The Children of Odin The Book of Northern Myths
Page: 86He changed his shape into that of an old woman and he went amongst those who were making sport for Baldur. He spoke to Dwarfs and friendly Giants. "Go to Frigga and ask. Go to Frigga and ask," was all the answer Loki got from any of them.
Then to Fensalir, Frigga's mansion, Loki went. He told those in the mansion that he was Groa, the old Enchantress[Pg 186] who was drawing out of Thor's head the fragments of a grindstone that a Giant's throw had embedded in it. Frigga knew about Groa and she praised the Enchantress for what she had done.
"Many fragments of the great grindstone have I taken out of Thor's head by the charms I know," said the pretended Groa. "Thor was so grateful that he brought back to me the husband that he once had carried off to the end of the earth. So overjoyed was I to find my husband restored that I forgot the rest of the charms. And I left some fragments of the stone in Thor's head."
So Loki said, repeating a story that was true. "Now I remember the rest of the charm," he said, "and I can draw out the fragments of the stone that are left. But will you not tell me, O Queen, what is the meaning of the extraordinary things I saw the Æsir and the Vanir doing?"
"I will tell you," said Frigga, looking kindly and happily at the pretended old woman. "They are hurling all manner of heavy and dangerous things at Baldur, my beloved son. And all Asgard cheers to see that neither metal nor stone nor great wood will hurt him."
"But why will they not hurt him?" said the pretended Enchantress.
"Because I have drawn an oath from all dangerous and threatening things to leave Baldur hurtless," said Frigga.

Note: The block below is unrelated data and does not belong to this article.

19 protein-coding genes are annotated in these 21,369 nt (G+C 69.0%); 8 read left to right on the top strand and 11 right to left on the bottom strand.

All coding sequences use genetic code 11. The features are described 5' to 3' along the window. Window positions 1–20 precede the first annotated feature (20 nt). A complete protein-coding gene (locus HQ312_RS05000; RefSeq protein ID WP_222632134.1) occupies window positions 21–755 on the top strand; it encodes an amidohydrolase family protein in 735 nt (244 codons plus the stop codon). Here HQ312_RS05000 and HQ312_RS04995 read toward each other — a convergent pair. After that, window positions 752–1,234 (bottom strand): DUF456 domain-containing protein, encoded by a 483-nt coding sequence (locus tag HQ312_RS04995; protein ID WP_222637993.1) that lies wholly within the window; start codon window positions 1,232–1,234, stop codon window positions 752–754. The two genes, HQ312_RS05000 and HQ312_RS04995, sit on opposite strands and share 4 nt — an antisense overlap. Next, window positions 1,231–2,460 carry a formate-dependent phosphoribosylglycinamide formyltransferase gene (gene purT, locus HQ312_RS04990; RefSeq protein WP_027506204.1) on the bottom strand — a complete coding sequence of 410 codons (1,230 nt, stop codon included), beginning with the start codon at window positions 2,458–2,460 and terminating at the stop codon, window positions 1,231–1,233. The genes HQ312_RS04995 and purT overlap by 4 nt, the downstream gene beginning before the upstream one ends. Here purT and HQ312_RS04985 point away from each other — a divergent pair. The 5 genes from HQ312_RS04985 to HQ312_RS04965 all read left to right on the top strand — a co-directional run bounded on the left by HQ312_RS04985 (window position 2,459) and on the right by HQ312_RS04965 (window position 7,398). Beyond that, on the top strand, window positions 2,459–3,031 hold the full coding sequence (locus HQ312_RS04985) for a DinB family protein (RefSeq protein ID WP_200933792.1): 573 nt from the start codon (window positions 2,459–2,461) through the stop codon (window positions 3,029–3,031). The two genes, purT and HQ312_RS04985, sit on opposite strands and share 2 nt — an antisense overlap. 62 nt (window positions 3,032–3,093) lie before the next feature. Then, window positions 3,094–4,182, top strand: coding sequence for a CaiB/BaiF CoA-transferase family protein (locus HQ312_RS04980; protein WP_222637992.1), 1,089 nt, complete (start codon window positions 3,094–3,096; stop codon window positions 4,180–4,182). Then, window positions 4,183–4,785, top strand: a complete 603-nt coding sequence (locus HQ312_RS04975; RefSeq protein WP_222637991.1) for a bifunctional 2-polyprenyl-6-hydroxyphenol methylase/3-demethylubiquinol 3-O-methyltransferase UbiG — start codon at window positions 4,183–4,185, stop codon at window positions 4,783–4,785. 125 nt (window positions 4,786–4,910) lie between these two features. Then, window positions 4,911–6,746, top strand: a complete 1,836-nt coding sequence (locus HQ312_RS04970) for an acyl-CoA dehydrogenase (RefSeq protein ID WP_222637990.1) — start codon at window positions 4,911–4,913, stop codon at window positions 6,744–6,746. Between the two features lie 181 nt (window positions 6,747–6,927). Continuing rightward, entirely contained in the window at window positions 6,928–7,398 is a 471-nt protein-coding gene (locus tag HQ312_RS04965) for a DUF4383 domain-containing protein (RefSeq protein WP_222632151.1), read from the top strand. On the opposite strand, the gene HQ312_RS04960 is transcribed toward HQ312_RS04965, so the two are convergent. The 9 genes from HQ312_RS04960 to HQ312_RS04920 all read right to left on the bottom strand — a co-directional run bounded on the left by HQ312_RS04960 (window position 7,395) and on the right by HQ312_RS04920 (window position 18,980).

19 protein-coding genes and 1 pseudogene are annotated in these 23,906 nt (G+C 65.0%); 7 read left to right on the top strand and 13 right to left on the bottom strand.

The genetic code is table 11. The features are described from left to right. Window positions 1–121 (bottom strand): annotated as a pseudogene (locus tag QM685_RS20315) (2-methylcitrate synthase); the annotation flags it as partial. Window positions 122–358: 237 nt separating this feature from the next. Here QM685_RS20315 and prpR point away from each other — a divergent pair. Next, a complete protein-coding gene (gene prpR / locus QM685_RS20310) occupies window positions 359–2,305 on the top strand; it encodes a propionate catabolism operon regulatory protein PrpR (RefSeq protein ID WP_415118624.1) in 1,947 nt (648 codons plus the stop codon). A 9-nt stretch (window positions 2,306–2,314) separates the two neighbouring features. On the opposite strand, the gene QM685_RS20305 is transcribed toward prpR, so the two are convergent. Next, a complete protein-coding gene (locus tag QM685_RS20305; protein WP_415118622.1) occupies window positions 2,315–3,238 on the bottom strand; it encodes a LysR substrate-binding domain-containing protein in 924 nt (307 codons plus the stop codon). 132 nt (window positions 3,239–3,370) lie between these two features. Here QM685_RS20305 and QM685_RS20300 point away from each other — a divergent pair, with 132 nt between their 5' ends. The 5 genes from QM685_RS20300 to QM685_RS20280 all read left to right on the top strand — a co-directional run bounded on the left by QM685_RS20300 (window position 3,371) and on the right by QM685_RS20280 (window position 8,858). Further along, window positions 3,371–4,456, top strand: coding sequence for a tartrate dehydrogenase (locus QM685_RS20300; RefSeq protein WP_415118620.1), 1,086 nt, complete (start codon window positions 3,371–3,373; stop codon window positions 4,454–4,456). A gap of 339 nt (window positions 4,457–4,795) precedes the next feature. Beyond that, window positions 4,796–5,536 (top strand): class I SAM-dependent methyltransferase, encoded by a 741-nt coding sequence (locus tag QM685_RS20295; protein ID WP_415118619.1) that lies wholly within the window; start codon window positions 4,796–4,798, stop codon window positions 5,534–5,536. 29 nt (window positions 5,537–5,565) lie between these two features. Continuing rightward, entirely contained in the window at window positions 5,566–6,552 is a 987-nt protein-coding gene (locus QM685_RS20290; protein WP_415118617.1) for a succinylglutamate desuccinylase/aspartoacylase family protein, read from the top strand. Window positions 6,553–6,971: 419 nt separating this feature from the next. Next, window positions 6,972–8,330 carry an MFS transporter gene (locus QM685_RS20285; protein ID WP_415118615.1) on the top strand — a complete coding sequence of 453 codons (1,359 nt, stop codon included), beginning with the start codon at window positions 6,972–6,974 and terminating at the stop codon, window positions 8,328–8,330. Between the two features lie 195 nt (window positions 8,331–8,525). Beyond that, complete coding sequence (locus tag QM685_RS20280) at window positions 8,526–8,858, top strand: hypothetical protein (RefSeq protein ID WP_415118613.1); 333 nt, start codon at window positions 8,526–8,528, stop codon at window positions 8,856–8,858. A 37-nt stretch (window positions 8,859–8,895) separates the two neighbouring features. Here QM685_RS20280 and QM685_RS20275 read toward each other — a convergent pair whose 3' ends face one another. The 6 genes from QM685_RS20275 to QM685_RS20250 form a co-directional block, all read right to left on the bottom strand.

"From all things, lady? Is there no thing in all the world that has not taken an oath to leave Baldur hurtless?"
"Well, indeed, there is one thing that has not taken the oath. But that thing is so small and weak that I passed it by without taking thought of it."[Pg 187]
"What can it be, lady?"
"The Mistletoe that is without root or strength. It grows on the eastern side of Valhalla. I passed it by without drawing an oath from it."
"Surely you were not wrong to pass it by. What could the Mistletoe—the rootless Mistletoe—do against Baldur?"
Saying this the pretended Enchantress hobbled off.
But not far did the pretender go hobbling. He changed his gait and hurried to the eastern side of Valhalla. There a great oak tree flourished and out of a branch of it a little bush of Mistletoe grew. Loki broke off a spray and with it in his hand he went to where the Æsir and the Vanir were still playing games to honor Baldur.
All were laughing as Loki drew near, for the Giants and the Dwarfs, the Asyniur and the Vana, were all casting missiles. The Giants threw too far and the Dwarfs could not throw far enough, while the Asyniur and the Vana threw far and wide of the mark. In the midst of all that glee and gamesomeness it was strange to see one standing joyless. But one stood so, and he was of the Æsir—Hödur, Baldur's blind brother.